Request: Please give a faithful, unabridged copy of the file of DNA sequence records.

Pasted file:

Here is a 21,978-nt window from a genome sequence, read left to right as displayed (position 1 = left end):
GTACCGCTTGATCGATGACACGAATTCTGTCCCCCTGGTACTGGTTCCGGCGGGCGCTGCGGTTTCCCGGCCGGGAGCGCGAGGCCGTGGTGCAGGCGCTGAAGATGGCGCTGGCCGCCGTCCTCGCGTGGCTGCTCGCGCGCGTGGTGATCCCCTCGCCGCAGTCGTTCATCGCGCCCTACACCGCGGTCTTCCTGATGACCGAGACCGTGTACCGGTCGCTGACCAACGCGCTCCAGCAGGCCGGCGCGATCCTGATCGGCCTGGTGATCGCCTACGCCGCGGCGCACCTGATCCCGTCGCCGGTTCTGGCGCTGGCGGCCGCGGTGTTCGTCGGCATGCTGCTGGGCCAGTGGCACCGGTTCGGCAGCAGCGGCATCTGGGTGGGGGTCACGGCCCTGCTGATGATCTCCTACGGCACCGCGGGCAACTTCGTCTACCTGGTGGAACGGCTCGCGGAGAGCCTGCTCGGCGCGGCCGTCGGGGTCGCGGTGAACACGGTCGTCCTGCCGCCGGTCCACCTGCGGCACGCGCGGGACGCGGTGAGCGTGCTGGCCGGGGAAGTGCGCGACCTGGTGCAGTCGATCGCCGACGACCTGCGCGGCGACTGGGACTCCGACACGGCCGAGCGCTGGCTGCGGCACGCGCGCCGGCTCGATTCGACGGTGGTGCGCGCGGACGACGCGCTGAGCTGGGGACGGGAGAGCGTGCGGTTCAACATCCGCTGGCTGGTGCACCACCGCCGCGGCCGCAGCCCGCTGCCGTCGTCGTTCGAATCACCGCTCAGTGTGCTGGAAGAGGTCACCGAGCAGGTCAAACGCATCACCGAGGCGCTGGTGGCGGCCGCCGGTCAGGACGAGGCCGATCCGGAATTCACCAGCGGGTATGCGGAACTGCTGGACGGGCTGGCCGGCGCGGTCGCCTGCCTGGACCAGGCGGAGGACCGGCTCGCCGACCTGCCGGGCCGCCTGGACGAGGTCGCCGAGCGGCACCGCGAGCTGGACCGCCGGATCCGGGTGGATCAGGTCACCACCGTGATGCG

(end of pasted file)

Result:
Here is a 21,978-nt window from a genome sequence, read left to right as displayed (position 1 = left end):
GTACCGCTTGATCGATGACACGAATTCTGTCCCCCTGGTACTGGTTCCGGCGGGCGCTGCGGTTTCCCGGCCGGGAGCGCGAGGCCGTGGTGCAGGCGCTGAAGATGGCGCTGGCCGCCGTCCTCGCGTGGCTGCTCGCGCGCGTGGTGATCCCCTCGCCGCAGTCGTTCATCGCGCCCTACACCGCGGTCTTCCTGATGACCGAGACCGTGTACCGGTCGCTGACCAACGCGCTCCAGCAGGCCGGCGCGATCCTGATCGGCCTGGTGATCGCCTACGCCGCGGCGCACCTGATCCCGTCGCCGGTTCTGGCGCTGGCGGCCGCGGTGTTCGTCGGCATGCTGCTGGGCCAGTGGCACCGGTTCGGCAGCAGCGGCATCTGGGTGGGGGTCACGGCCCTGCTGATGATCTCCTACGGCACCGCGGGCAACTTCGTCTACCTGGTGGAACGGCTCGCGGAGAGCCTGCTCGGCGCGGCCGTCGGGGTCGCGGTGAACACGGTCGTCCTGCCGCCGGTCCACCTGCGGCACGCGCGGGACGCGGTGAGCGTGCTGGCCGGGGAAGTGCGCGACCTGGTGCAGTCGATCGCCGACGACCTGCGCGGCGACTGGGACTCCGACACGGCCGAGCGCTGGCTGCGGCACGCGCGCCGGCTCGATTCGACGGTGGTGCGCGCGGACGACGCGCTGAGCTGGGGACGGGAGAGCGTGCGGTTCAACATCCGCTGGCTGGTGCACCACCGCCGCGGCCGCAGCCCGCTGCCGTCGTCGTTCGAATCACCGCTCAGTGTGCTGGAAGAGGTCACCGAGCAGGTCAAACGCATCACCGAGGCGCTGGTGGCGGCCGCCGGTCAGGACGAGGCCGATCCGGAATTCACCAGCGGGTATGCGGAACTGCTGGACGGGCTGGCCGGCGCGGTCGCCTGCCTGGACCAGGCGGAGGACCGGCTCGCCGACCTGCCGGGCCGCCTGGACGAGGTCGCCGAGCGGCACCGCGAGCTGGACCGCCGGATCCGGGTGGATCAGGTCACCACCGTGATGCG